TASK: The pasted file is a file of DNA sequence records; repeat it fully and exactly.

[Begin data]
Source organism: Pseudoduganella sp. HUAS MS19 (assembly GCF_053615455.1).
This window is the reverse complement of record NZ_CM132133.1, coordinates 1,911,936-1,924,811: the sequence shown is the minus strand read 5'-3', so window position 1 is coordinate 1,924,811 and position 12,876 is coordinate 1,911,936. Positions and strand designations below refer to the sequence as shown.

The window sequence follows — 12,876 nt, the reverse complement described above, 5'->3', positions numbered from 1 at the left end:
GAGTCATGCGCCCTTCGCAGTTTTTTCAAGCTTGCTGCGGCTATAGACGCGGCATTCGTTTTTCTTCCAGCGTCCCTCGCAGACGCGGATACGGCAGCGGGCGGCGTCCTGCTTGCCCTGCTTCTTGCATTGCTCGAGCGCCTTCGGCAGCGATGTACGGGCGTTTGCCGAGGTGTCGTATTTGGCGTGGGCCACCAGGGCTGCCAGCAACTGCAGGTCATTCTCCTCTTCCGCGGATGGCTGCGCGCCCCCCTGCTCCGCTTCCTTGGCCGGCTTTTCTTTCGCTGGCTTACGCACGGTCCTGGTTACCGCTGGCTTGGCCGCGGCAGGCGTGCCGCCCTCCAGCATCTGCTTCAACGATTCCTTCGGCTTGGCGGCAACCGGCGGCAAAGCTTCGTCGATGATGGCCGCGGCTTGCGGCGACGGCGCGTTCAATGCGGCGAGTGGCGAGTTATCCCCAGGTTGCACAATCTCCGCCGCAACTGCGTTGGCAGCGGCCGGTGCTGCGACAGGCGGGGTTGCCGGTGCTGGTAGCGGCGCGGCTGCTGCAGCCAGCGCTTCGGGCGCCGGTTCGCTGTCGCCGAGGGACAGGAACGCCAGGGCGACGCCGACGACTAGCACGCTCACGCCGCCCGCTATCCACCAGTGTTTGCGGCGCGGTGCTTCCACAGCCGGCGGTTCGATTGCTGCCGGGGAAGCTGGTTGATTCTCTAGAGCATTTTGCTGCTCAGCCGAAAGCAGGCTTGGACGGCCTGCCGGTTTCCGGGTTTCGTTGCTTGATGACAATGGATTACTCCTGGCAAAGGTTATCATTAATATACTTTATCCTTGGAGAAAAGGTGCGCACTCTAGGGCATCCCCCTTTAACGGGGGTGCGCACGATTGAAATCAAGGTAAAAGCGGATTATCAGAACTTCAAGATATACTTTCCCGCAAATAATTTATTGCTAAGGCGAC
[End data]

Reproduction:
Source organism: Pseudoduganella sp. HUAS MS19 (assembly GCF_053615455.1).
This window is the reverse complement of record NZ_CM132133.1, coordinates 1,911,936-1,924,811: the sequence shown is the minus strand read 5'-3', so window position 1 is coordinate 1,924,811 and position 12,876 is coordinate 1,911,936. Positions and strand designations below refer to the sequence as shown.

The window sequence follows — 12,876 nt, the reverse complement described above, 5'->3', positions numbered from 1 at the left end:
GAGTCATGCGCCCTTCGCAGTTTTTTCAAGCTTGCTGCGGCTATAGACGCGGCATTCGTTTTTCTTCCAGCGTCCCTCGCAGACGCGGATACGGCAGCGGGCGGCGTCCTGCTTGCCCTGCTTCTTGCATTGCTCGAGCGCCTTCGGCAGCGATGTACGGGCGTTTGCCGAGGTGTCGTATTTGGCGTGGGCCACCAGGGCTGCCAGCAACTGCAGGTCATTCTCCTCTTCCGCGGATGGCTGCGCGCCCCCCTGCTCCGCTTCCTTGGCCGGCTTTTCTTTCGCTGGCTTACGCACGGTCCTGGTTACCGCTGGCTTGGCCGCGGCAGGCGTGCCGCCCTCCAGCATCTGCTTCAACGATTCCTTCGGCTTGGCGGCAACCGGCGGCAAAGCTTCGTCGATGATGGCCGCGGCTTGCGGCGACGGCGCGTTCAATGCGGCGAGTGGCGAGTTATCCCCAGGTTGCACAATCTCCGCCGCAACTGCGTTGGCAGCGGCCGGTGCTGCGACAGGCGGGGTTGCCGGTGCTGGTAGCGGCGCGGCTGCTGCAGCCAGCGCTTCGGGCGCCGGTTCGCTGTCGCCGAGGGACAGGAACGCCAGGGCGACGCCGACGACTAGCACGCTCACGCCGCCCGCTATCCACCAGTGTTTGCGGCGCGGTGCTTCCACAGCCGGCGGTTCGATTGCTGCCGGGGAAGCTGGTTGATTCTCTAGAGCATTTTGCTGCTCAGCCGAAAGCAGGCTTGGACGGCCTGCCGGTTTCCGGGTTTCGTTGCTTGATGACAATGGATTACTCCTGGCAAAGGTTATCATTAATATACTTTATCCTTGGAGAAAAGGTGCGCACTCTAGGGCATCCCCCTTTAACGGGGGTGCGCACGATTGAAATCAAGGTAAAAGCGGATTATCAGAACTTCAAGATATACTTTCCCGCAAATAATTTATTGCTAAGGCGAC